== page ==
Democrat Louis Salvati's victory over Republican Brett Luzader in the Reynoldsburg City Council Ward 2 race on the Nov. 5 ballot has been certified by the Franklin County Board of Elections, spokesman Aaron Sellers said Tuesday, Nov. 26.

Correction: An earlier version of this story included Franklin County results only and an inaccurate statement from the Franklin County Board of Elections that the Reynoldsburg City Council Ward 2 race would be the subject of an automatic recount.

Democrat Louis Salvati's victory over Republican Brett Luzader in the Reynoldsburg City Council Ward 2 race on the Nov. 5 ballot has been certified by the Franklin County Board of Elections, spokesman Aaron Sellers said Tuesday, Nov. 26.

Salvati earned 1,058 votes (50.29%) and Luzader had 1046 (49.71%), a margin of 12 votes. Those totals include results from the Franklin and Licking county boards of elections.

Even though a Nov. 22 press release from the Franklin County Board of Elections reported the race would be the subject of an automatic recount, Sellers confirmed Nov. 26 that would not be the case.

In Ohio, recounts are mandatory when the difference between a winning candidate and the candidate with the next highest number of certified votes is less than one-half of 1% of the total votes cast for that ballot question, according to guidelines from the Ohio Secretary of State’s office.

In this race, the one-half of 1% would be 10.52 votes; thus, a recount is not mandated.

However, according to Sellers, Luzader has the ability to request and pay for a recount, at the cost of $60 a precinct.

The reason for the board's Nov. 22 release stating the race would be subject to a recount was because of unofficial results from Election Night, Sellers said.

The unofficial results from Nov. 5 had Luzader with a 1,042 to 1,040 (50.05% to 49.95%) margin after the results from Licking County were added to Franklin County’s, he said. That margin would have resulted in a mandatory recount.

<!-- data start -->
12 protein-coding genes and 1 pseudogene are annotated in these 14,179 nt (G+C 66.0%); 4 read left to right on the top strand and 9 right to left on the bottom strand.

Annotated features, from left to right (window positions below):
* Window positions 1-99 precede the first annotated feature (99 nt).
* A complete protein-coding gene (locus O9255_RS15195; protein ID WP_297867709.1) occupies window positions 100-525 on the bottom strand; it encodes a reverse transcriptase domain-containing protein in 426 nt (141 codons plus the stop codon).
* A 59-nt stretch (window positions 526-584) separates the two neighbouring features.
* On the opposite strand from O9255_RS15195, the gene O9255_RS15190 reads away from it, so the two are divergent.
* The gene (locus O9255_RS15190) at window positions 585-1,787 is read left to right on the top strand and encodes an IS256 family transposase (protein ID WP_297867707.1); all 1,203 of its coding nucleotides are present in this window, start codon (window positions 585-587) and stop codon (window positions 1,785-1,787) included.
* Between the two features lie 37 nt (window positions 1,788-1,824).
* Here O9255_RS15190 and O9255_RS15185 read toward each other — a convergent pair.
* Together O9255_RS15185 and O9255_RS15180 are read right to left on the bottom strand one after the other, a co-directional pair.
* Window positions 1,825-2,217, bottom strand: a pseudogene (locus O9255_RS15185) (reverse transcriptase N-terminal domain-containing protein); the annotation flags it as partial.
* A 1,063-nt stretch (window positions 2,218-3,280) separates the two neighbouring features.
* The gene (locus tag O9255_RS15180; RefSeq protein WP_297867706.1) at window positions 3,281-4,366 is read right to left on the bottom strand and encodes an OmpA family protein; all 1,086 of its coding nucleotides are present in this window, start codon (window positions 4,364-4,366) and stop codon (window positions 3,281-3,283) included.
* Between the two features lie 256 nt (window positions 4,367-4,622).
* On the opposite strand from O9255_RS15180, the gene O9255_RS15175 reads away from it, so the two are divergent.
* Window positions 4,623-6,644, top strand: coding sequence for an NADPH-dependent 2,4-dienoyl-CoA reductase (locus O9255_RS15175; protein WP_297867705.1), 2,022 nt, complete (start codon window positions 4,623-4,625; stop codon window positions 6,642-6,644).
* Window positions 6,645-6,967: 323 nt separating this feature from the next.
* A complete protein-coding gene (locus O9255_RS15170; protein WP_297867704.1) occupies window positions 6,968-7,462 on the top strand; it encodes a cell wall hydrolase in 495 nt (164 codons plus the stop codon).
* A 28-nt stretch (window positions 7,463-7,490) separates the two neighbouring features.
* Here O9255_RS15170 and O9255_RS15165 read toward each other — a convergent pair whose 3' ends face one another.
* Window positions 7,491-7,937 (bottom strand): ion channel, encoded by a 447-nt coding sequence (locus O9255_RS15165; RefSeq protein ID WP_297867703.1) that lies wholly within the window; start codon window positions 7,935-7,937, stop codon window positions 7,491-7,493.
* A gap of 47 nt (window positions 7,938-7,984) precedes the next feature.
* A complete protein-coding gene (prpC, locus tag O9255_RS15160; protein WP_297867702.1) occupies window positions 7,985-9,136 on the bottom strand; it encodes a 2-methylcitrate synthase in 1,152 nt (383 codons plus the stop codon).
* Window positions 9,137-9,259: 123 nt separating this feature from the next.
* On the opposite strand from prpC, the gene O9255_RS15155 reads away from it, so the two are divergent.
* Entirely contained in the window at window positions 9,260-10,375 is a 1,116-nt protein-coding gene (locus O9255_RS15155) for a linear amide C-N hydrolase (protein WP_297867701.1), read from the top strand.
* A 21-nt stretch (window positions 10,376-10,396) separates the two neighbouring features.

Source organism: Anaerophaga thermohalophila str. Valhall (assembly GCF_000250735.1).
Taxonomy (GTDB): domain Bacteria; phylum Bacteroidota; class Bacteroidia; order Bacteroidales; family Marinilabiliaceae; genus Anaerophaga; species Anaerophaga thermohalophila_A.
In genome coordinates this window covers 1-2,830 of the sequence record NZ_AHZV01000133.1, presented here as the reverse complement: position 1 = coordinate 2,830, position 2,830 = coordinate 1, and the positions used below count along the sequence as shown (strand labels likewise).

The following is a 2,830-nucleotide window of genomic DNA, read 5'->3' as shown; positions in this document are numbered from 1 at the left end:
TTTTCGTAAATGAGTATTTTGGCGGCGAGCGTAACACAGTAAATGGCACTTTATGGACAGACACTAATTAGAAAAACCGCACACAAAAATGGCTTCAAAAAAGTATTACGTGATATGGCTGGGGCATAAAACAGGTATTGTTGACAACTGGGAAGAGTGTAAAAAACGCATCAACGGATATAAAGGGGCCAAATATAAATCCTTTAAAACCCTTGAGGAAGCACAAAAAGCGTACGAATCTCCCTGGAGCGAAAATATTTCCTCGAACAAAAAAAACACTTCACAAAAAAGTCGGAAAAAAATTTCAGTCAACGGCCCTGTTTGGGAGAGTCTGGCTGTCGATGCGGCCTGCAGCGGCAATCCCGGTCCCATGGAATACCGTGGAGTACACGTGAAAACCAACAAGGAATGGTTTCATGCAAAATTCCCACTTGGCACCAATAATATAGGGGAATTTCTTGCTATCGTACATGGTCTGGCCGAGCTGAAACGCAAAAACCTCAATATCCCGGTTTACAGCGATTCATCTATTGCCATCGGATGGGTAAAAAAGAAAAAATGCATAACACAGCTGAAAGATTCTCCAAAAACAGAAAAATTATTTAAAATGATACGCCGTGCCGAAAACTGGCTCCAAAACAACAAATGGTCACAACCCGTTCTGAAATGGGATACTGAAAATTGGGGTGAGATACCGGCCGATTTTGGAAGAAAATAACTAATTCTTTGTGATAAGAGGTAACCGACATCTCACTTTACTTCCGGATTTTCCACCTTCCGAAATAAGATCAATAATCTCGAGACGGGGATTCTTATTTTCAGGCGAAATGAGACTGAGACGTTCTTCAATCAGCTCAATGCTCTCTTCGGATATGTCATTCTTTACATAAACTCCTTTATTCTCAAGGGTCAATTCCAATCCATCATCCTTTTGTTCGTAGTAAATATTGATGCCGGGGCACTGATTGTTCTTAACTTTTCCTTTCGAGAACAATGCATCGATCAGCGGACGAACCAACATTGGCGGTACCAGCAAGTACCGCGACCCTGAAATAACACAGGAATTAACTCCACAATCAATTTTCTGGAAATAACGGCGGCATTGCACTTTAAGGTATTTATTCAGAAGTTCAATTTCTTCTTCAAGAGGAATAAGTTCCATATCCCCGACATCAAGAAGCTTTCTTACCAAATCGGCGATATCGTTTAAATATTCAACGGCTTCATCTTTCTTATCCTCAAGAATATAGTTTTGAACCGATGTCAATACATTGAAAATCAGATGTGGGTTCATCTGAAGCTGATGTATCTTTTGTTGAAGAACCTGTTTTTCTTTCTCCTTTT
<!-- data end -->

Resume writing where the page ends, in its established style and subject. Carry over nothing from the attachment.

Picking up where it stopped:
“Once provisional and additional absentee votes were added to the unofficial results from both Franklin and Licking, it moved it out of recount margin, as well as changed the outcome of the race,” Sellers said.

Sellers said it was an “oversight” that the race was included in the Nov. 22 release of five county races that had mandatory recounts.

According to official results the board of elections released Nov. 22, Republican Brett Luzader had 912 votes (51.53%) and Democrat Louis Salvati had 858 votes (48.47%).

In the Licking County portion of Reynoldsburg, the vote totals were 134 votes (40.12%) for Luzader and 200 votes (59.88%) for Salvati, according to results on the Licking County Board of Elections website.

Four recounts are scheduled for county races: Prairie Township fiscal officer, Hilliard school board, Urbancrest Village Council and Worthington City Council.

The recount is scheduled to begin Dec. 2 at the Franklin County Board of Elections office, 1700 Morse Road in Columbus, according to the board of elections.

Check ThisWeekNEWS.com/Reynoldsburg for updates to this story.

lcochran@thisweeknews.com

@TWLeeCochran

Democrat Louis Salvait’s victory over Republican Brett Luzader in the Reynoldsburg City Council Ward 2 race has been certified by the Franklin County Board of Elections, spokesman Aaron Sellers said Nov. 26.

Salvati earned  1,058 votes (50.29%) and Luzader had 1046 (49.71%).

In Ohio, recounts are mandatory when the difference between a winning candidate and the candidate with the next highest number of certified votes is less than one-half of 1% of the total votes cast for that ballot question, according to guidelines from the Ohio Secretary of State’s office.

In this race, the one-half of 1% would be 10.52 votes; thus, a recount is not mandated. According to Sellers, Luzader has the ability to request and pay for a recount, at the cost of $60 a precinct.

Sellers said the unofficial results from Nov. 5 had Luzader with a 1,042-1,040 (50.05%-49.95%) margin once the results from Licking County were added to Franklin County’s. That margin would have resulted in a mandatory recount.

“Once provisional and additional absentee votes were added to the unofficial results from both Franklin and Licking, it moved it out of recount margin as well changed the outcome of the race,” Sellers said.

Sellers said it was an “oversight” that the race was included in the Nov. 22 release of five county races that had mandatory recounts because it had such a close margin on election night.

 

lcochran@thisweeknews.com

@TWLeeCochran